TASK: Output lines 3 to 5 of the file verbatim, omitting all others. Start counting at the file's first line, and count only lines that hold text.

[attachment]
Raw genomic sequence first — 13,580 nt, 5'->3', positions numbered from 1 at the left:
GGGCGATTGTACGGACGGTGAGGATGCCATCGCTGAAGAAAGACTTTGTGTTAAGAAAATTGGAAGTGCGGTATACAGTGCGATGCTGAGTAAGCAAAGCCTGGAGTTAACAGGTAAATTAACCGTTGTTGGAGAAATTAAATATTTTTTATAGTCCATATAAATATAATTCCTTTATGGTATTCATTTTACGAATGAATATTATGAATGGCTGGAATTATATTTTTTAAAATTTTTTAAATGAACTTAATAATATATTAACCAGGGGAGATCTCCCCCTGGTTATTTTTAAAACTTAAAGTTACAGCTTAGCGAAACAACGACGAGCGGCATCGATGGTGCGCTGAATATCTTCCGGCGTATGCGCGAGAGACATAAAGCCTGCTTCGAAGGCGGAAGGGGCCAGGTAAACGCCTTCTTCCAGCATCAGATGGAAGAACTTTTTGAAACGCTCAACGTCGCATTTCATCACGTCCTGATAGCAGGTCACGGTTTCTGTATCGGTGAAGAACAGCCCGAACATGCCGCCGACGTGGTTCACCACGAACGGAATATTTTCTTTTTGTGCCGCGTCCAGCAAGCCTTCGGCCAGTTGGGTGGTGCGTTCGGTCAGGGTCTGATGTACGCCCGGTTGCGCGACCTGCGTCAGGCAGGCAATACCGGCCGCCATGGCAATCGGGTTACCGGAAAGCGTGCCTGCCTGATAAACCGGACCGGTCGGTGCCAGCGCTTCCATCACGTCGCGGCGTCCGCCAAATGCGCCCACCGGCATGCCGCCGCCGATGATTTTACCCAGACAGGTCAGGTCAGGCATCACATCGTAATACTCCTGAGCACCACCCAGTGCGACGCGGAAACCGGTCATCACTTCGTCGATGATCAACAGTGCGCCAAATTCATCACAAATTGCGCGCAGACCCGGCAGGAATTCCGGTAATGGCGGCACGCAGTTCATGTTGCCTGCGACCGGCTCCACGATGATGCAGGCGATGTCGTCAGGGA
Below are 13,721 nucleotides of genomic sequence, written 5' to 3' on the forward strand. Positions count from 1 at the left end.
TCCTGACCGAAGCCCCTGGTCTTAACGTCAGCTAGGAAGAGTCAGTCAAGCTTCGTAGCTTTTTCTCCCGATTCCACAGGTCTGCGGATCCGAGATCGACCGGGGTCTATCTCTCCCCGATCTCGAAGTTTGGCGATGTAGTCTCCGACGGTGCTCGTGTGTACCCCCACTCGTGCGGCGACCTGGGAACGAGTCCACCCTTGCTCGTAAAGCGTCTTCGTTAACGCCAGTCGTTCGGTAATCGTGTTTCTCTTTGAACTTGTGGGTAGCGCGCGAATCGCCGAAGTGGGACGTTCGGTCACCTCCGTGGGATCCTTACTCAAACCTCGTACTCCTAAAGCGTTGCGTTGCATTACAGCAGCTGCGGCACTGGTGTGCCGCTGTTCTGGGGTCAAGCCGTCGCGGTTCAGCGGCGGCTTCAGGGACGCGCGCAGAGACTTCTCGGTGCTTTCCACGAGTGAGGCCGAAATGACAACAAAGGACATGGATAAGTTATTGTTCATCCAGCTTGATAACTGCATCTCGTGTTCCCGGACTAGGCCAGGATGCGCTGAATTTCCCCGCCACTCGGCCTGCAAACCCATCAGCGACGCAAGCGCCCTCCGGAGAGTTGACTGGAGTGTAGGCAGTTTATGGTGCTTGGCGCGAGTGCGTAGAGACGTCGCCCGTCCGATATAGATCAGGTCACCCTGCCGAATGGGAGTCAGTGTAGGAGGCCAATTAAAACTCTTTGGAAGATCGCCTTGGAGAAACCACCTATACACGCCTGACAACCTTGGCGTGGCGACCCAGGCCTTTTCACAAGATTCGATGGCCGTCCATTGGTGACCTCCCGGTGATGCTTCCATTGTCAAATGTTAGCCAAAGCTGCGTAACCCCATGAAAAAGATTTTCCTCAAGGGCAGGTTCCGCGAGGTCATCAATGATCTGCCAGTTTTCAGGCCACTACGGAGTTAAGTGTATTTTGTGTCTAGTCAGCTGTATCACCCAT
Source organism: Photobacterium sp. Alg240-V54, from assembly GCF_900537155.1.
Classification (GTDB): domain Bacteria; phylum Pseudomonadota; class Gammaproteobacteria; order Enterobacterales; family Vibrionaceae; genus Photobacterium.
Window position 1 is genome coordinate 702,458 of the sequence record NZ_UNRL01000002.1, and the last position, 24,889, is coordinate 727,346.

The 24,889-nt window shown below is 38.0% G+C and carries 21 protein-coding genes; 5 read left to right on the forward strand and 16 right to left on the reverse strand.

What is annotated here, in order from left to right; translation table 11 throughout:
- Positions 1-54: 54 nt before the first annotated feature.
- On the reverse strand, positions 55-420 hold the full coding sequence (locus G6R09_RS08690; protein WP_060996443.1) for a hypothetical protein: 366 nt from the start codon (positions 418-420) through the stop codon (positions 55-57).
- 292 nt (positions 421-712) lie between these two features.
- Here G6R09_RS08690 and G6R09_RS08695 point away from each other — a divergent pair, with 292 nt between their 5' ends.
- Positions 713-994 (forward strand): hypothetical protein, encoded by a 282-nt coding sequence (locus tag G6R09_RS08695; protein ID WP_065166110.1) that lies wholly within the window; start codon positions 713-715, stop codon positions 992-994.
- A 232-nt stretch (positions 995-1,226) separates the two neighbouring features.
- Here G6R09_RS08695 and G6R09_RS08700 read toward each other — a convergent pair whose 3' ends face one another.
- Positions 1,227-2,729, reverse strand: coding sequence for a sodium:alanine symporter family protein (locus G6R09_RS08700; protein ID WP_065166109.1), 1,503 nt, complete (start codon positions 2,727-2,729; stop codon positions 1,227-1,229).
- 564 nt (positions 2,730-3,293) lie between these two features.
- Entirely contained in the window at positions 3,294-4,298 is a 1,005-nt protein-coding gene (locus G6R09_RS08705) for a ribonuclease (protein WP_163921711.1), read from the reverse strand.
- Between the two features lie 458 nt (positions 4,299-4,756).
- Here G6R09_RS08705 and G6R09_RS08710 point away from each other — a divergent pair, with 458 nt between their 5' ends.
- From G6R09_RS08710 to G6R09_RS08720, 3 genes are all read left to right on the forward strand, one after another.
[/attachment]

Below are 13,721 nucleotides of genomic sequence, written 5' to 3' on the forward strand. Positions count from 1 at the left end.
TCCTGACCGAAGCCCCTGGTCTTAACGTCAGCTAGGAAGAGTCAGTCAAGCTTCGTAGCTTTTTCTCCCGATTCCACAGGTCTGCGGATCCGAGATCGACCGGGGTCTATCTCTCCCCGATCTCGAAGTTTGGCGATGTAGTCTCCGACGGTGCTCGTGTGTACCCCCACTCGTGCGGCGACCTGGGAACGAGTCCACCCTTGCTCGTAAAGCGTCTTCGTTAACGCCAGTCGTTCGGTAATCGTGTTTCTCTTTGAACTTGTGGGTAGCGCGCGAATCGCCGAAGTGGGACGTTCGGTCACCTCCGTGGGATCCTTACTCAAACCTCGTACTCCTAAAGCGTTGCGTTGCATTACAGCAGCTGCGGCACTGGTGTGCCGCTGTTCTGGGGTCAAGCCGTCGCGGTTCAGCGGCGGCTTCAGGGACGCGCGCAGAGACTTCTCGGTGCTTTCCACGAGTGAGGCCGAAATGACAACAAAGGACATGGATAAGTTATTGTTCATCCAGCTTGATAACTGCATCTCGTGTTCCCGGACTAGGCCAGGATGCGCTGAATTTCCCCGCCACTCGGCCTGCAAACCCATCAGCGACGCAAGCGCCCTCCGGAGAGTTGACTGGAGTGTAGGCAGTTTATGGTGCTTGGCGCGAGTGCGTAGAGACGTCGCCCGTCCGATATAGATCAGGTCACCCTGCCGAATGGGAGTCAGTGTAGGAGGCCAATTAAAACTCTTTGGAAGATCGCCTTGGAGAAACCACCTATACACGCCTGACAACCTTGGCGTGGCGACCCAGGCCTTTTCACAAGATTCGATGGCCGTCCATTGGTGACCTCCCGGTGATGCTTCCATTGTCAAATGTTAGCCAAAGCTGCGTAACCCCATGAAAAAGATTTTCCTCAAGGGCAGGTTCCGCGAGGTCATCAATGATCTGCCAGTTTTCAGGCCACTACGGAGTTAAGTGTATTTTGTGTCTAGTCAGCTGTATCACCCAT
Source organism: Photobacterium sp. Alg240-V54, from assembly GCF_900537155.1.